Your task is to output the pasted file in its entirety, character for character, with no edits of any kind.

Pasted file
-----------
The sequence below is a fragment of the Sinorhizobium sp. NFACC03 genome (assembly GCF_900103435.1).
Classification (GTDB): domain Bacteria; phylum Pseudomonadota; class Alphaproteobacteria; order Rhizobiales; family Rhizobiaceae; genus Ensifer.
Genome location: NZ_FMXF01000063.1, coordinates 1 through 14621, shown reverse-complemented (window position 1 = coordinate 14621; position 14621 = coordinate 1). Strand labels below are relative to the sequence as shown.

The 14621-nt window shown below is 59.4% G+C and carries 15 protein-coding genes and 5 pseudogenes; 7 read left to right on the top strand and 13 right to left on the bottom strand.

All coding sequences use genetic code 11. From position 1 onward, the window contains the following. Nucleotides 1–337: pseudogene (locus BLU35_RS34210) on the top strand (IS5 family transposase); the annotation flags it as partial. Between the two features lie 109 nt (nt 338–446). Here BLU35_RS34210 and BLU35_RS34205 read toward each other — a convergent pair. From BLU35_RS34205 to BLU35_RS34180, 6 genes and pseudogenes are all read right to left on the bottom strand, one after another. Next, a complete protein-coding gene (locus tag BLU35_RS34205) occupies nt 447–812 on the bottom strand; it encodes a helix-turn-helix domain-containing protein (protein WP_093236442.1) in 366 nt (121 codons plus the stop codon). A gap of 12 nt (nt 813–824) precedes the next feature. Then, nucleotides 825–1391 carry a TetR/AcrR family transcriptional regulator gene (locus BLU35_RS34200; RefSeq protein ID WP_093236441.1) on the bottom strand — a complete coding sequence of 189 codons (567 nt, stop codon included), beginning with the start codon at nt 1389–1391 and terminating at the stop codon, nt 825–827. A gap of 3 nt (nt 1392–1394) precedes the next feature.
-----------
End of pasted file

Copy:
The sequence below is a fragment of the Sinorhizobium sp. NFACC03 genome (assembly GCF_900103435.1).
Classification (GTDB): domain Bacteria; phylum Pseudomonadota; class Alphaproteobacteria; order Rhizobiales; family Rhizobiaceae; genus Ensifer.
Genome location: NZ_FMXF01000063.1, coordinates 1 through 14621, shown reverse-complemented (window position 1 = coordinate 14621; position 14621 = coordinate 1). Strand labels below are relative to the sequence as shown.

The 14621-nt window shown below is 59.4% G+C and carries 15 protein-coding genes and 5 pseudogenes; 7 read left to right on the top strand and 13 right to left on the bottom strand.

All coding sequences use genetic code 11. From position 1 onward, the window contains the following. Nucleotides 1–337: pseudogene (locus BLU35_RS34210) on the top strand (IS5 family transposase); the annotation flags it as partial. Between the two features lie 109 nt (nt 338–446). Here BLU35_RS34210 and BLU35_RS34205 read toward each other — a convergent pair. From BLU35_RS34205 to BLU35_RS34180, 6 genes and pseudogenes are all read right to left on the bottom strand, one after another. Next, a complete protein-coding gene (locus tag BLU35_RS34205) occupies nt 447–812 on the bottom strand; it encodes a helix-turn-helix domain-containing protein (protein WP_093236442.1) in 366 nt (121 codons plus the stop codon). A gap of 12 nt (nt 813–824) precedes the next feature. Then, nucleotides 825–1391 carry a TetR/AcrR family transcriptional regulator gene (locus BLU35_RS34200; RefSeq protein ID WP_093236441.1) on the bottom strand — a complete coding sequence of 189 codons (567 nt, stop codon included), beginning with the start codon at nt 1389–1391 and terminating at the stop codon, nt 825–827. A gap of 3 nt (nt 1392–1394) precedes the next feature.